Lucile H. Bluford and the Kansas City Call
Sheila Brooks, Clint C. Wilson II
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Naturwissenschaften, Medizin, Informatik, Technik / Naturwissenschaften allgemein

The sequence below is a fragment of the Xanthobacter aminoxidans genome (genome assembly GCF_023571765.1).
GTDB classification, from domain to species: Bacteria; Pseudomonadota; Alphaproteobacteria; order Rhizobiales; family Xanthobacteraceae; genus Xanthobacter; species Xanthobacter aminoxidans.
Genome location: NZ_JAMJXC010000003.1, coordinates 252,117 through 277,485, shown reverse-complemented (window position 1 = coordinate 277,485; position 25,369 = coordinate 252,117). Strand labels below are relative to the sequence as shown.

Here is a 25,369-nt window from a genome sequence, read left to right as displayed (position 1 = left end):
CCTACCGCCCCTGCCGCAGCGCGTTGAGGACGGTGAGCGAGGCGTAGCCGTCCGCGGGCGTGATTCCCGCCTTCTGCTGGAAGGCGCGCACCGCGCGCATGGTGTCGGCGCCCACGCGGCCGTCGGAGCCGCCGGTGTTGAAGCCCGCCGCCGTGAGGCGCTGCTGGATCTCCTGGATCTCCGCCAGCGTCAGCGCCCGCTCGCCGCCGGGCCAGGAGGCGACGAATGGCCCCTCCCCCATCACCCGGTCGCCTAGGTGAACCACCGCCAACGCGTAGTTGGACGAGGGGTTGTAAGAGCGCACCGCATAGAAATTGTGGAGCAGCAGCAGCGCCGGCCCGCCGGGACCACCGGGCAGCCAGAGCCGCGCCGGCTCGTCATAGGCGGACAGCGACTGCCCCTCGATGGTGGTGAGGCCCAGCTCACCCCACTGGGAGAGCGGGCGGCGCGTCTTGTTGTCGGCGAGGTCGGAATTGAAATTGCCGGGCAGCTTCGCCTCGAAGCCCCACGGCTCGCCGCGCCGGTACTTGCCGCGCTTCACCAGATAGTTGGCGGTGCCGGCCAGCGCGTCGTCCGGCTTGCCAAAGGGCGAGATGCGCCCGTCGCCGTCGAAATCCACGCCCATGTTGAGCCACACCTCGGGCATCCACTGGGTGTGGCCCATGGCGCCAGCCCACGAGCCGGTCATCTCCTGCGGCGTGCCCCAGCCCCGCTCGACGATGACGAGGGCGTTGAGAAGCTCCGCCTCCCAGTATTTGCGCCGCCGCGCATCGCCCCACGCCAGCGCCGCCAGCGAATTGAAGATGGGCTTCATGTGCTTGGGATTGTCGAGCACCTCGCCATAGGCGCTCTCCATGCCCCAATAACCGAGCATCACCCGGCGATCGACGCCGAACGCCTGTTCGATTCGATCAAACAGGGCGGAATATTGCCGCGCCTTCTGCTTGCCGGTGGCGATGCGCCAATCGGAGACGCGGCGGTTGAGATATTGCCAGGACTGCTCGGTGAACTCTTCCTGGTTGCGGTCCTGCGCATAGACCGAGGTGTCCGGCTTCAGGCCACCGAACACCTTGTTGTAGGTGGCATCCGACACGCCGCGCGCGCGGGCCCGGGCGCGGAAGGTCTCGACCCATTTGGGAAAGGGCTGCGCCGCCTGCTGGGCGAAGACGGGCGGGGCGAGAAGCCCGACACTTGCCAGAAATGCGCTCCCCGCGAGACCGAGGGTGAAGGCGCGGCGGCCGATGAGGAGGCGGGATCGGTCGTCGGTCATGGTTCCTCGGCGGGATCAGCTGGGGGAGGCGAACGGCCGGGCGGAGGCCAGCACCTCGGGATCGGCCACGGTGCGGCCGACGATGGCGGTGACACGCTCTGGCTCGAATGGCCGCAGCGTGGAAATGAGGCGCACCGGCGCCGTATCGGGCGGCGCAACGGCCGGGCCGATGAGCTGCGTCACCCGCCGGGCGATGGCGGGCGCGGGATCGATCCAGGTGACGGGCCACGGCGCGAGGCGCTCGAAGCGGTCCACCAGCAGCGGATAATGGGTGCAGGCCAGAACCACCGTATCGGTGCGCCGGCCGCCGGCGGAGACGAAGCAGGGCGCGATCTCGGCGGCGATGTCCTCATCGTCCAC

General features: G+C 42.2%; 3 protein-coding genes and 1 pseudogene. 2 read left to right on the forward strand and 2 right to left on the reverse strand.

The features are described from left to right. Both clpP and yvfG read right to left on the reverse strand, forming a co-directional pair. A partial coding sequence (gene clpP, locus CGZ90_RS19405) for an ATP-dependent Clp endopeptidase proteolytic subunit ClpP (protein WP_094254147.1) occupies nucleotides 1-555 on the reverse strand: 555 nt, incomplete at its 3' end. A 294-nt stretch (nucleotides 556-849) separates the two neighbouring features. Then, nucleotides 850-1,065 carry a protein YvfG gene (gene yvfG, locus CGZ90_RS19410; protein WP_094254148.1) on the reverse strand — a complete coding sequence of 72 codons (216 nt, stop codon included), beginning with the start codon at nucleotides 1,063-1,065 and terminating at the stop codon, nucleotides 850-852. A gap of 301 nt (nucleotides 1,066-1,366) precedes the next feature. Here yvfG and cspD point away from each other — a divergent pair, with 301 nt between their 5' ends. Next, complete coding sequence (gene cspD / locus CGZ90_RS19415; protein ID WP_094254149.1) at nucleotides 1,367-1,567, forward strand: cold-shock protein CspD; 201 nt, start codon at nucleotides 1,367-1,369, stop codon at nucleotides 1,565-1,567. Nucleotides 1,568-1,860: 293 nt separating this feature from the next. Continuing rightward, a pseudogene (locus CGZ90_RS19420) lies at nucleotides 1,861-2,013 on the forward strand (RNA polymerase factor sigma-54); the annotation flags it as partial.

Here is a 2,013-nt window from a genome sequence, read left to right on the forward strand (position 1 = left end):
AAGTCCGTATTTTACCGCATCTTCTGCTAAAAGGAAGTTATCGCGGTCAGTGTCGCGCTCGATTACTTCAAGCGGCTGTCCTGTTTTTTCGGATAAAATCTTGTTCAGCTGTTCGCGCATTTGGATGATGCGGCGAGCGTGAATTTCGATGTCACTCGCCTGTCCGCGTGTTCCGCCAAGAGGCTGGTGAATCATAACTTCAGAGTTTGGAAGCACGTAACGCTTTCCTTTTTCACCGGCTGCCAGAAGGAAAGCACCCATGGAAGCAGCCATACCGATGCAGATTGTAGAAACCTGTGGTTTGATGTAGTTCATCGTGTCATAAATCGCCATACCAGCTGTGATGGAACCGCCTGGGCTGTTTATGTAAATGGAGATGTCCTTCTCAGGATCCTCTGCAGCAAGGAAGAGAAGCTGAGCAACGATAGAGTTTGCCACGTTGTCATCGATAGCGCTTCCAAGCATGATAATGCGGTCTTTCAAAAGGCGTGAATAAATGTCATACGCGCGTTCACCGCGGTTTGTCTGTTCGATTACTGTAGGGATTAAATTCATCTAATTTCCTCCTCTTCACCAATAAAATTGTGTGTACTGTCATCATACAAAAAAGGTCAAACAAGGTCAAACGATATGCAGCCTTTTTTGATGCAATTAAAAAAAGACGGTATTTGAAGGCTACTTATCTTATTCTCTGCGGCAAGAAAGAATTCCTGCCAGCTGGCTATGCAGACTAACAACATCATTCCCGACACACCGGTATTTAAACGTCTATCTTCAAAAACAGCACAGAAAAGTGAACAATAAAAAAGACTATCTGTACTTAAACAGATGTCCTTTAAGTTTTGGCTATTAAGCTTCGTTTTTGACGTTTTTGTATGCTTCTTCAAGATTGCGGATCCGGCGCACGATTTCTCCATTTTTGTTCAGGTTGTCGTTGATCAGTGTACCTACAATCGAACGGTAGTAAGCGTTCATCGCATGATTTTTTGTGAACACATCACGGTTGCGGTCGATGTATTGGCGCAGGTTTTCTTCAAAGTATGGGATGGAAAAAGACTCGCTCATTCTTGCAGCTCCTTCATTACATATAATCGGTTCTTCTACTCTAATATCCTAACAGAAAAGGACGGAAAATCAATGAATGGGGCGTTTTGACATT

This book on publisher and editor Lucile H. Bluford examines her journalistic writings on social, economic, and political issues; her strong opinionated views on African Americans and women; and whether there were consistent themes, biases, and assumptions in her stories that may have influenced news coverage in the Kansas City Call. It traces the beginnings of her activism as a young reporter seeking admission to the graduate program in journalism at the University of Missouri and how her admissions rejection became the catalyst for her seven-decade career as a champion of racial and gender equality. Bluford's work at the Kansas City Call demonstrates how critical theorists used storytelling to describe personal experiences of struggle and oppression to inform the public of racial and gender consciousness. Lucile H. Bluford and the Kansas City Call illustrates how she used her social authority in the formidable power base of the weekly Black newspaper she owned, shaping and mobilizing a broader movement in the fight for freedom and social justice. This book focuses on a selection of Bluford's news stories and editorials from 1968 to 1983 as examples of how she articulated a Black feminist standpoint advocating a Black liberation agendaequal access to decent jobs, affordable health care and housing, and a better education in Kansas City, Missouri. Bluford's writings represented what the mainstream news ignored, exposing injustices and inequalities in the African American community and among feminists.